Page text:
Not once during the time I was taking care of her return did she apologize or even admit she was wrong. Quite frankly, I didn't care if she did or not. I did receive an apology though, from my co-worker. He felt bad about the incident, like it was his fault. I told him he did nothing to form her opinions, and she had already made up her mind before she spoke to either one of us who she believed was in authority.
Can I be overly sensitive to the point where an innocent comment is misinterpreted? Well, yeah. It’s a reflex reaction; I admit it and I’m working on it. Has it been easy? I had no illusions that it would be. And though my daughters face some of the same challenges that I did, it is getting better, as it seems to do with each new generation. I know that one day, we will get there.
Sunday, June 26, 2011
This is my furry baby, Yuna. Like all cats, she has her our unique personality. We like to call it part dog, part monkey, part human, and sometimes she remembers that she is a cat. She has been a part of our family for just over 4 years now. We cannot imagine what life would be without her. This is the story of how she came to be a part of our lives.
She was not originally suppose to be with us. For years my kids had constantly asked for a kitty, and for reason that really don't matter now, I had to turn them down. Not that it was easy. I have been a cat lover all my life.
So, why all of a sudden did all of that change. The simple answer is I was conned.
I was having lunch with one of their grandmothers, and somehow I got talked into agreeing to at least look at some pets before I outright said no. We had had a big upheaval in our lives at the time, so it was easy to get me to agree because I was vulnerable. (Some of you are probably calling BS on that, but that's my story and I'm sticking to it.)
I was at her mercy since we had come in her vehicle, so where did she decide to go to look at pets. To the Humane Society of course! Where better to take a bleeding heart like me. (There was the first strike against me.) They took us in back to the cat room, where I would say that they had about six in at the time.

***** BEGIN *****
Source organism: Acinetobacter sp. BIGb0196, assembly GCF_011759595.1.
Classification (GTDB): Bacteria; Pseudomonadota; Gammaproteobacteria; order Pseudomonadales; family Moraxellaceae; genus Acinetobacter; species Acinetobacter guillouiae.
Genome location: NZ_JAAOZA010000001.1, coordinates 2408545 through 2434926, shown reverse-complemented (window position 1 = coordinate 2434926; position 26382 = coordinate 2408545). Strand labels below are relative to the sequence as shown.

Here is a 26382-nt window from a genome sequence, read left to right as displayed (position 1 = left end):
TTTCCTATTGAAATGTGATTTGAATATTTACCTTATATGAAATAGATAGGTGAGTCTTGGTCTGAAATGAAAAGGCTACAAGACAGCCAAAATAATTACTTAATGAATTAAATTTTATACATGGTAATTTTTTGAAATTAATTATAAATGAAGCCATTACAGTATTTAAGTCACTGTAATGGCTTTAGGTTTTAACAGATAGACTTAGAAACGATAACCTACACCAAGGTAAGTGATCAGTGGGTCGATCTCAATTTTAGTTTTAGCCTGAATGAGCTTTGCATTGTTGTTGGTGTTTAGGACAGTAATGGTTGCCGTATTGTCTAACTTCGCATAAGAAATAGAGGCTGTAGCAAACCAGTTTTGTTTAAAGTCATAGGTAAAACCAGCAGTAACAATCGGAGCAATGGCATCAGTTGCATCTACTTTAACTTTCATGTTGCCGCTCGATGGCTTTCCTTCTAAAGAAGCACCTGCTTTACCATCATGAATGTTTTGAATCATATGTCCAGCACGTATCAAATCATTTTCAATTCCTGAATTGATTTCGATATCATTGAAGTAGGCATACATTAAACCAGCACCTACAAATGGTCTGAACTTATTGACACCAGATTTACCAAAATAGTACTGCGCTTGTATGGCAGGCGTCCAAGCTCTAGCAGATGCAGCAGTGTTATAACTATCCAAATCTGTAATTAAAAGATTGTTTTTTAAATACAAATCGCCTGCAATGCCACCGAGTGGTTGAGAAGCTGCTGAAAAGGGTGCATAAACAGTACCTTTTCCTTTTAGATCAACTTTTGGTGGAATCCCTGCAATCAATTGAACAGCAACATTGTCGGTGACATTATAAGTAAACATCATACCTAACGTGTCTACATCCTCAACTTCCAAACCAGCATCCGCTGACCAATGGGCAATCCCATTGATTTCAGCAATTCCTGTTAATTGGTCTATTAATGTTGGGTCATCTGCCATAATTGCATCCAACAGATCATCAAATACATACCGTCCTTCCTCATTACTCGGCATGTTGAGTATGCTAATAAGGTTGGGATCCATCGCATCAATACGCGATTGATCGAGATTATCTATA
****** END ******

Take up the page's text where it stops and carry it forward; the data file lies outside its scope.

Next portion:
One particular cat stood out. In the corner of the room I heard the more pitiful meowing ever. It was coming from a year old cat, and the meowing wasn't the only thing that was pitiful. She was missing about half of her fur, her whiskers had been cut and she also weighted half of what she was suppose to. She shook like crazy and was a bit skittish. Despite all this, she was so affectionate. The card on the cages said that she was called Milo, and that we shared the same birthday. (Yeah, strike two.)
We left the room to check out the dogs there, but as soon as we walked away from the cage, the cries began again. And as if that wasn't bad enough, you could still hear she throughout the building. It got so bad, I started crying and saying, "We can't just leave her here. We need to take her home." (Strike three, folks!)
She has been twisting me around her little paw ever since.
One of the first things we did after getting her home was to give her a new name. This was for a couple of reasons. 1.) We wanted to give her a completely new start. The name she had was from her previous life. 2.) When anyone heard her name, they assumed she was a male cat. Yeah, not cool.
So after running through a laundry list of names from cute to cool to silly, we settled on Yuna from a character in Final Fantasy X. She is the main female character who is beautiful, strong, brave and kind even knowing what her future holds. We felt it was perfect. (Now that we have gotten to know her personality better, she is more of a Yuffie from Final Fantasy VII, a mischievous ninja.)
In the months that followed, she put on the weight, grew all her fur back, and grew new whiskers. At first she would hide constantly, but slowly but surely, she started coming out. Soon she was hanging out with us.
You can say a pet belongs to someone, but the truth is that the pet picks you. Despite getting the kitty for my kids, Yuna has decided that she is my cat. And I'm okay with that.
I hope her story will encourage people to seek to adopt pets who truly need a loving home. You give them so much, but they give so much more back.